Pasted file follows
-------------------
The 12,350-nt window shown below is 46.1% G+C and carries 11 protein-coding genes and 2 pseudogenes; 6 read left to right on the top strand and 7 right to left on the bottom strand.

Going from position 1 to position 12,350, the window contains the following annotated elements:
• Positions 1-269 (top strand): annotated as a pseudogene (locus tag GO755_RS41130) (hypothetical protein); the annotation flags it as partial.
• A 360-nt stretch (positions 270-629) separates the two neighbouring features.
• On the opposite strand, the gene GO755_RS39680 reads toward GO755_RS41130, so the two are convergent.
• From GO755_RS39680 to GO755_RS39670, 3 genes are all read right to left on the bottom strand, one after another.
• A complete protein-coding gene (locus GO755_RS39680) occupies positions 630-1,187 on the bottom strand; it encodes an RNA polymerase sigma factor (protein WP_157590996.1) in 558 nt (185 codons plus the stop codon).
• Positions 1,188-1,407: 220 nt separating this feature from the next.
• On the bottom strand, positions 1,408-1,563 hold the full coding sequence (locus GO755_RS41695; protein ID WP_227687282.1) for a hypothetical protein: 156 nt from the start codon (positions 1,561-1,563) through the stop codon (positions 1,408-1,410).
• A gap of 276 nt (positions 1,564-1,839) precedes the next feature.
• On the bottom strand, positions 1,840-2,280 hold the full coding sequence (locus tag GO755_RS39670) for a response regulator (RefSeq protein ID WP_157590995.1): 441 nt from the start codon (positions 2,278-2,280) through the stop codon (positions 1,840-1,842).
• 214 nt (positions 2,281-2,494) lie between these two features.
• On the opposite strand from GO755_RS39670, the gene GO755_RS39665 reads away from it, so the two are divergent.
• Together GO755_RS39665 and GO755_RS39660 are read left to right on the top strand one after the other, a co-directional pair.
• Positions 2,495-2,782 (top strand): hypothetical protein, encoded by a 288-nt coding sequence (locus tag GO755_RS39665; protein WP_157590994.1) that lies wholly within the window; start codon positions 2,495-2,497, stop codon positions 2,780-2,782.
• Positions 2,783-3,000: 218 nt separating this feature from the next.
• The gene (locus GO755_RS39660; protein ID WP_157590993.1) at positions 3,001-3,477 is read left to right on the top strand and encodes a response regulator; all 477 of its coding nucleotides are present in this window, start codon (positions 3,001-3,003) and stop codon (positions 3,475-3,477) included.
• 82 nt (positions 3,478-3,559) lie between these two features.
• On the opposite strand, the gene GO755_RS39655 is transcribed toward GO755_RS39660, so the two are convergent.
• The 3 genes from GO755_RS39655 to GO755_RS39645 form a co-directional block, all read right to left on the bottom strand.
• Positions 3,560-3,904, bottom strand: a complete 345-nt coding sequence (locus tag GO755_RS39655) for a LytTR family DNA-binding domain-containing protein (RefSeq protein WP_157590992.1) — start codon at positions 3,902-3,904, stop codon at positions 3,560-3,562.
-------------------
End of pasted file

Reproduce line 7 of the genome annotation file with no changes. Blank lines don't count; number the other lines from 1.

• A complete protein-coding gene (locus GO755_RS39680) occupies positions 630-1,187 on the bottom strand; it encodes an RNA polymerase sigma factor (protein WP_157590996.1) in 558 nt (185 codons plus the stop codon).